Michael McCormack: Well, certainly, as we continue to increase our aerospace product offerings, that has some visibility to us and some we don’t have visibility into and what the applications are. I would say it’s probably more likely space related. And I don’t know specifically, do you, Chuck, of 5G? I don’t think so. But it’s more of the aerospace side has led us into the RF microwave side.
(Patrick White): I have other questions, but I can step aside if there are others on the queue. But if not, I’ll throw a couple more at you, if you don’t mind.
Michael McCormack: Go ahead, (Patrick). We’re here.
Charles Griffith: Yes.
(Patrick White): OK. OK. So in the power electronics space, I know you all are particularly suitable to the silicon carbide area, which is, of course, very suitable in the EV space. I understand there’s a bit of movement towards GaN in certain aspects of power electronics and even lower voltage applications in transportation, solar, wind. Any thoughts that you can share today as to whether the technology you offer is suitable for more digital in silicon carbide? Does it also work with respect to GaN, which I think generates a little less heat and maybe is a significant – your technology is more important so (inaudible).
Michael McCormack: Well, yes, so let me just offer the comment that we’re working with a lot of folks in the collaboration of R&D and future EV applications. And you are correct, there are – there is a technology shift from the silicon die, and that is going on. And there are other applications other than AlSiC that we are actively working. And all of that is working together. And particularly the messaging of this week, it’s extremely optimistic for us where the President and the infrastructure folks are talking about renewed interest in domestic production.
So obviously, most of our concern in this market is not that can we do it, it’s our competition, and how can we be competitive to close most of those opportunities. And right now, we are doing well with R&D and our customers are inventing different products that are couple of years out, if you will, (Patrick), right now, and we are a viable supplier of that.
And so we’re interested. I think the high voltage more than low seems to be working for us. But our greatest advantage is with the AlSiC, obviously.
(Patrick White): The – I’m taking it there’s other technologies that you’re bringing to the table that maybe haven’t been announced yet beyond AlSiC?
Michael McCormack: Correct. And so obviously, we – at any time – we’re a product-based business, (Patrick). So we have different products that are in production. We have products that are in R&D. And a lot of times, the cycles with our customers and partners is kind of close held, and that takes years for them to qualify and get that product going. But these are products that have been studied several years ago and are stepping through the gates by which they become full rate production.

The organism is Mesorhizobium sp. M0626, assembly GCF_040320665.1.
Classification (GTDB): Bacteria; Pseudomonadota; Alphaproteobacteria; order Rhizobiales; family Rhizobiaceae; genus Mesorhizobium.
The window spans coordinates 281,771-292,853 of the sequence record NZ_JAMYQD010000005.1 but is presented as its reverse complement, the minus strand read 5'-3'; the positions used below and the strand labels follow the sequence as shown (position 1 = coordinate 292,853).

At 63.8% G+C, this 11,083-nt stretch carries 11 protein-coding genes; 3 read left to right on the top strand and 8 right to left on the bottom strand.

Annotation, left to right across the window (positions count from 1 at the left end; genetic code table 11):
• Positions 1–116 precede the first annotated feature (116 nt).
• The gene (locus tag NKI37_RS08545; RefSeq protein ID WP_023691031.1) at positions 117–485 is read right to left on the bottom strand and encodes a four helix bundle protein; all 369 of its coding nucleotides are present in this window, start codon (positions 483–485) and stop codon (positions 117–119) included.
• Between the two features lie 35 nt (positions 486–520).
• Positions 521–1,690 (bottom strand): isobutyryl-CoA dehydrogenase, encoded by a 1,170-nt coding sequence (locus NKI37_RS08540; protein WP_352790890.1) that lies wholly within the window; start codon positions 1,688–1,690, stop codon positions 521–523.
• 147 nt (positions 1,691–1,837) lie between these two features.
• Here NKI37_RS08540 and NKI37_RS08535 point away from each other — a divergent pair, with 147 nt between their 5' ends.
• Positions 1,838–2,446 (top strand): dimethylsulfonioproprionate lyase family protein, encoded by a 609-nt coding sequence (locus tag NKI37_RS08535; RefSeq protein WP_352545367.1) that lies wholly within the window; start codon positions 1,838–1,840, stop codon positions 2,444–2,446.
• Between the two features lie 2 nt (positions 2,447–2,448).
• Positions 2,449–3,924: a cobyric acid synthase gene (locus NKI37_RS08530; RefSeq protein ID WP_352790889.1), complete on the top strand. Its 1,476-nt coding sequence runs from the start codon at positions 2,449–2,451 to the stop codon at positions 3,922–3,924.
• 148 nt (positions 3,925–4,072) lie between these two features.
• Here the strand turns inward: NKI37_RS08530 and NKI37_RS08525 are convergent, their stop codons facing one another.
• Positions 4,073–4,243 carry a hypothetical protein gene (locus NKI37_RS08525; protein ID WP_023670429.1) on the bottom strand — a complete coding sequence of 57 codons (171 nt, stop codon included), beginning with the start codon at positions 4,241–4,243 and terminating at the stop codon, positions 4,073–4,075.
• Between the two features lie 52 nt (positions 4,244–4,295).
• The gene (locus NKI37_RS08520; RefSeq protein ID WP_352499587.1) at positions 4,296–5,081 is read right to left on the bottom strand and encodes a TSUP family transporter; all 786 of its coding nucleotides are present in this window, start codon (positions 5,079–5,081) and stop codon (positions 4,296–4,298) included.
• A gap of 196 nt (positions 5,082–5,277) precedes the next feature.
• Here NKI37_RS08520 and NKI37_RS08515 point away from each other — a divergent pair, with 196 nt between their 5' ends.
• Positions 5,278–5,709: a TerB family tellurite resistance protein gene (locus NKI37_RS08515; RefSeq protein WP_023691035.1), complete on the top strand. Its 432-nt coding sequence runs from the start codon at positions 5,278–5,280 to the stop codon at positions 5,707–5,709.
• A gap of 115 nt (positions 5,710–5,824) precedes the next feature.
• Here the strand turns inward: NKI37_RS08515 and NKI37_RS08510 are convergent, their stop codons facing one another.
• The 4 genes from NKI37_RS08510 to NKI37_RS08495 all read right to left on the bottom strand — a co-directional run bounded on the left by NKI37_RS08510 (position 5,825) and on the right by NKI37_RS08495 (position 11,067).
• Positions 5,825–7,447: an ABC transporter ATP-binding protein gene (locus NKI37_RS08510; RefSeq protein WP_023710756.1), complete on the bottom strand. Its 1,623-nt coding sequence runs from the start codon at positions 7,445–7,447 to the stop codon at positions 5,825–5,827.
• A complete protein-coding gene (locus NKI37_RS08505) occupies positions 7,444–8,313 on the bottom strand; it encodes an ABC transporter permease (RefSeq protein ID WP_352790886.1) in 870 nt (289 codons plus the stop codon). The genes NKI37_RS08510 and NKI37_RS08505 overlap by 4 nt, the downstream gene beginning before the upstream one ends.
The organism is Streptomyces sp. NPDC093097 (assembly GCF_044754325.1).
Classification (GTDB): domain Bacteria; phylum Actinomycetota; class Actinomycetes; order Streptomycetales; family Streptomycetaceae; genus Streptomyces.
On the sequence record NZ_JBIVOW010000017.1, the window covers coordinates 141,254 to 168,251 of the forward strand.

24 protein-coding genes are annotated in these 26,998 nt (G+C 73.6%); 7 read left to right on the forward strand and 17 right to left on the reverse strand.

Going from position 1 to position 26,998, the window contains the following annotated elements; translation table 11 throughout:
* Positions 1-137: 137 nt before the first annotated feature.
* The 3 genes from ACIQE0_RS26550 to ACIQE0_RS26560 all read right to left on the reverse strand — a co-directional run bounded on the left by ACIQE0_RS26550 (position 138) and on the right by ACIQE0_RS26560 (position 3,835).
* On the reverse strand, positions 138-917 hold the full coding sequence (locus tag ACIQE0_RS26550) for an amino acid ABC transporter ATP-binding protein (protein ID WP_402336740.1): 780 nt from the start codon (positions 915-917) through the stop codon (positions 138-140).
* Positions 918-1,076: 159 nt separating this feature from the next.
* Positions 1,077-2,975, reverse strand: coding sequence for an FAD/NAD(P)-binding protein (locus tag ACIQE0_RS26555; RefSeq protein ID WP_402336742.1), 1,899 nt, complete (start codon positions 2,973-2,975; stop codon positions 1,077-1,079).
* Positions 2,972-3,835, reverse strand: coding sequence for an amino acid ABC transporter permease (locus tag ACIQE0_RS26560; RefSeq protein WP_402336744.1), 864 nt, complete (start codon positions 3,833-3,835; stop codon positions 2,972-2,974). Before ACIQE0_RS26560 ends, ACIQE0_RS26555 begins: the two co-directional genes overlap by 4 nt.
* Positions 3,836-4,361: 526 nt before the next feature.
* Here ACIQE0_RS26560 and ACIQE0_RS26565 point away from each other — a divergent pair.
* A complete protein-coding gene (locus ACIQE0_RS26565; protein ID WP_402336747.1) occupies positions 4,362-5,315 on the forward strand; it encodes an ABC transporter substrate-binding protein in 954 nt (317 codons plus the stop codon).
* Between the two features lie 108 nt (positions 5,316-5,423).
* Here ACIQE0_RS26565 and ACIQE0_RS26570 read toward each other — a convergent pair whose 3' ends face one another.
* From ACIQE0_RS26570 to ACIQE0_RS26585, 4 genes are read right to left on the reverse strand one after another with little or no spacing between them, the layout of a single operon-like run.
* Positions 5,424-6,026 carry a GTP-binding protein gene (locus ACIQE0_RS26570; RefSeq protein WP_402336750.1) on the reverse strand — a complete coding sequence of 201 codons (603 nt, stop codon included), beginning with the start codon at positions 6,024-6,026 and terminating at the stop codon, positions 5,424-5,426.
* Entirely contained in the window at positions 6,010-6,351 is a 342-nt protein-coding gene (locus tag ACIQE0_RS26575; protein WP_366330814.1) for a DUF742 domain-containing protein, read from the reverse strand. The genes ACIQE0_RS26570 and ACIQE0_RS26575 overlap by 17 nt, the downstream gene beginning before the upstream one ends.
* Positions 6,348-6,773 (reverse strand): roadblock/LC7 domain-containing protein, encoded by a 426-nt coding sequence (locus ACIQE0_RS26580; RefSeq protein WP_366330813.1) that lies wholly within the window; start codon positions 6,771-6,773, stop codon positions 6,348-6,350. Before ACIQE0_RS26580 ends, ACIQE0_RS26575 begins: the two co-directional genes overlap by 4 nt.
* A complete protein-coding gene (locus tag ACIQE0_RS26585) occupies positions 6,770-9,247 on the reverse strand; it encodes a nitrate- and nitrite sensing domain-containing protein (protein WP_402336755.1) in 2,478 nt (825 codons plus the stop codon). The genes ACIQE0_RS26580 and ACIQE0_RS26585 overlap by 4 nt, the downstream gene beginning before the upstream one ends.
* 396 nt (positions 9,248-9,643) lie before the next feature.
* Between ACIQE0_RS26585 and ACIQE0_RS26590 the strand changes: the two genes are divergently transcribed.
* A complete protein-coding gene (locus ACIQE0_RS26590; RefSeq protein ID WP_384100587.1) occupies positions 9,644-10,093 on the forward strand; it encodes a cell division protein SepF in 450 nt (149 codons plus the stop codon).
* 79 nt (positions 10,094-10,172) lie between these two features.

(Patrick White): Excellent. Excellent. Can I – I’m going to keep on going with a couple of more questions if it’s OK. One, thinking out maybe two or three years from now, ’24, ’25, you’re looking to become a midsized company, and I’m not sure what you mean by that. But can you add any color as to what you might be looking for in terms of the model that investors can think about with respect to a handful of things.
One is contribution margins from today going forward and maybe growth rates. And when I mentioned contribution margins, really just distinguish between gross margins, which I see is low 20s, but presumably, your contribution margins might be thought of as something more like 30 percent or more because you’re absorbing – your fixed cost is already absorbed. So might we be looking at 30 percent gross margins, maybe a mid-decade if your contributions are – margins are higher than the gross margins?
Charles Griffith: Yes. I mean I think that’s certainly our goal is to get up to about a 30 percent gross margin. And we’ve gone from, I don’t know, 20 percent to 21 percent, 21 percent, mid-22 percent in the fourth quarter, and we’re continuing to work towards getting that number even higher. And yes, frankly, 30 percent is sort of the goal that we’re shooting for ultimately. And hopefully, we can get there sooner rather than later. But we think – speaking for myself on the finance side, this – the ERP and MRP systems that Michael had mentioned earlier, I think, are going to help us a lot in getting to that place.